As the economy recovers and Ford Motors (NYSE:F) is able to realize some much-anticipated resurrected success, the U.S. automaker is already ready to set ambitious plans for the future. Reuters reports that its mid-decade plans include a higher dividend and a 25 percent increase in capital spending, demonstrating that although Ford is reveling in success now thanks to a recovering economy, it is already sustaining itself for an economic downturn in the future.
Bob Shanks, Ford’s chief financial officer, believes that the car manufacturer should work with its momentum in the present and increase its capital spending while it can. That’s why he expects Ford’s capital expenditures to hover around $7.5 billion by mid-decade, higher than its previous forecast of $6 billion.
Ford is also working to sustain its investment grade credit rating by offering its capital to shareholders in the form of a dividend as that protects the automaker against loss during an economic downturn and also helps boost its earnings. In addition, Reuters reports that Ford plans to keep an average of $20 billion always in automotive gross cash, putting its total automotive liquidity at $30 billion.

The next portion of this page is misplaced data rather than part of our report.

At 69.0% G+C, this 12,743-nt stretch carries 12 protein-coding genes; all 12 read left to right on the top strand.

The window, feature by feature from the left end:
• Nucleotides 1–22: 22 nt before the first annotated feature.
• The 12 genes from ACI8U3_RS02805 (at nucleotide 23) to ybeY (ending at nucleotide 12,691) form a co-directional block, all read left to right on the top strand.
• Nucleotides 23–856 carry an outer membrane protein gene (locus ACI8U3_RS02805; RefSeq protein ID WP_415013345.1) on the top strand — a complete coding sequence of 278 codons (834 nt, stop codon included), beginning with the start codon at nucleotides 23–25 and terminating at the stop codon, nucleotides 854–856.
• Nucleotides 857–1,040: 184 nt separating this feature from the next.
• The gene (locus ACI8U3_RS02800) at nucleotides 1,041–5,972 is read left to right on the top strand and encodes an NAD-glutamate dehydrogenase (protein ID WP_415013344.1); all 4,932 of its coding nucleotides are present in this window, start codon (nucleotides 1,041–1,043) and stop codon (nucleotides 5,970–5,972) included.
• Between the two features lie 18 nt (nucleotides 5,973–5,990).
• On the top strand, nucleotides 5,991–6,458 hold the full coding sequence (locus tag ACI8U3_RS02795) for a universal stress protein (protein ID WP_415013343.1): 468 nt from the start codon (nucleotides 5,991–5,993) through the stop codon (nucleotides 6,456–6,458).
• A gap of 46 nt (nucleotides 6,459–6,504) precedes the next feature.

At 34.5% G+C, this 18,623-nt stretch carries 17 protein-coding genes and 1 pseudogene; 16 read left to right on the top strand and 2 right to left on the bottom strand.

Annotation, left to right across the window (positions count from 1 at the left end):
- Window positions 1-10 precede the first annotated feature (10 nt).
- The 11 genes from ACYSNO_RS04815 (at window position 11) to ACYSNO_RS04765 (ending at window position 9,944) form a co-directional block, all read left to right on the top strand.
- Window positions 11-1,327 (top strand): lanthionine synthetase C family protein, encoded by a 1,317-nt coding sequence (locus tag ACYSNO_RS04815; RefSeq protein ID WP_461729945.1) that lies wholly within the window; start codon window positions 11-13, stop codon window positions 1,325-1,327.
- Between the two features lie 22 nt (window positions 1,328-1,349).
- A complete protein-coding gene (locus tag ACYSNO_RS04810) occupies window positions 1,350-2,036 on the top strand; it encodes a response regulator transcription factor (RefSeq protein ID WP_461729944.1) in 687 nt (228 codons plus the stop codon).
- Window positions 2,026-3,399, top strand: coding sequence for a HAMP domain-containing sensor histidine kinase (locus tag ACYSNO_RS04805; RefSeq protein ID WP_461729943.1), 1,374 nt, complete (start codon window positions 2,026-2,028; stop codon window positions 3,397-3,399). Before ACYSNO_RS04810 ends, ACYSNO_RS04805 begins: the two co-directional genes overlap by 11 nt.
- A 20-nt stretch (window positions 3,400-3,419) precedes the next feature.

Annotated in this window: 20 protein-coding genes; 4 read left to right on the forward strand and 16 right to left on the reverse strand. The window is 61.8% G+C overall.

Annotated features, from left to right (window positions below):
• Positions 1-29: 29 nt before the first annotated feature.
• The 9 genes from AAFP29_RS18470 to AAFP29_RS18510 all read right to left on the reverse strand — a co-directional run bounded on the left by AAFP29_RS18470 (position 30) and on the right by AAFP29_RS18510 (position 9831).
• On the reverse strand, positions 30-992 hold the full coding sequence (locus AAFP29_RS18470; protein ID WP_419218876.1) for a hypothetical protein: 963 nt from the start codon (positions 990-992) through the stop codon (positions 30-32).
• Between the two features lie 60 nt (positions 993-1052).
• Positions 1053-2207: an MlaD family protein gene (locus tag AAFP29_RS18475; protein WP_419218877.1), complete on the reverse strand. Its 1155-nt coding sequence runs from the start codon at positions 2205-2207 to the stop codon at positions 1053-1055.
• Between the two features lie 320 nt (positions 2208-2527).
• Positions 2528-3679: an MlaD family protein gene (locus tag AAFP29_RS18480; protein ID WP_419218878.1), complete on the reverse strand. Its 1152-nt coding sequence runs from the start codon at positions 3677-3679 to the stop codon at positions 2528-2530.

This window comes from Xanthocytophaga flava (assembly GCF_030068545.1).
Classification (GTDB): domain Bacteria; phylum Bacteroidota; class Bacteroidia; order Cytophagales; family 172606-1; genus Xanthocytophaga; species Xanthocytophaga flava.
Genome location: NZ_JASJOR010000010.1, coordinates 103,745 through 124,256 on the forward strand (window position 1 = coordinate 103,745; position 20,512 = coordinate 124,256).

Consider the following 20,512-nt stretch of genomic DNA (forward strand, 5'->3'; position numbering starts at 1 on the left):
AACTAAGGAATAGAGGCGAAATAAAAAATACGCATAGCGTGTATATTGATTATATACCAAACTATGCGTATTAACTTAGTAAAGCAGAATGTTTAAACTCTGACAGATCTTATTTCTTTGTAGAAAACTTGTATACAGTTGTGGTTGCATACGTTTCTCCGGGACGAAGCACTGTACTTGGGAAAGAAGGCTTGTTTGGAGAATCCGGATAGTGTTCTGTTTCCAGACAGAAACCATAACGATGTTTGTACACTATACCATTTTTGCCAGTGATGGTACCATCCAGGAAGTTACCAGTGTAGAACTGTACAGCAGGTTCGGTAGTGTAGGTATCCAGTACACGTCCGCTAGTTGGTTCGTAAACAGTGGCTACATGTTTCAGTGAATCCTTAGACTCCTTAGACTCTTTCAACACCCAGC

These aggressive and ambitious plans illustrate that the second largest U.S. automaker has seen what an economic downturn can do to the company, and is committed to not falling into that trap again. During the 2009-2010 industry crisis, Ford was only saved from bankruptcy and the same fate of its U.S. competitors, General Motors (NYSE:GM) and Chrysler Group LLC, due to the $23 billlion it borrowed in 2006. Now, as Ford continues to recover from that decline, it is working to continue to sustain itself for the future.
Ford’s ever-growing pension fund is another thorn in the car manufacturer’s side that it has had to combat, spending $5 billion on pension contributions in 2013 and expecting to contribute another $2 to $3 million for the pension plans from 2014 to 2016. But fortunately, Ford has recently been able to see an end in this pension debt cycle as rising interest rates and big-money cash injections finally begin to help the Dearborn, Michigan-based automaker see that an end is in sight. Ever since Ford’s restructuring in 2006, the company has been working to pump the necessary money into its pension fund, hoping to reduce the gap that sat around $9.7 billion at the end of 2012.
Now, Ford is focusing on continuing to make big payments to these salaried retirees in hopes that its new plans, coupled with an increase in capital expenditures and higher dividends, will help it sustain itself now and brace it for the future.
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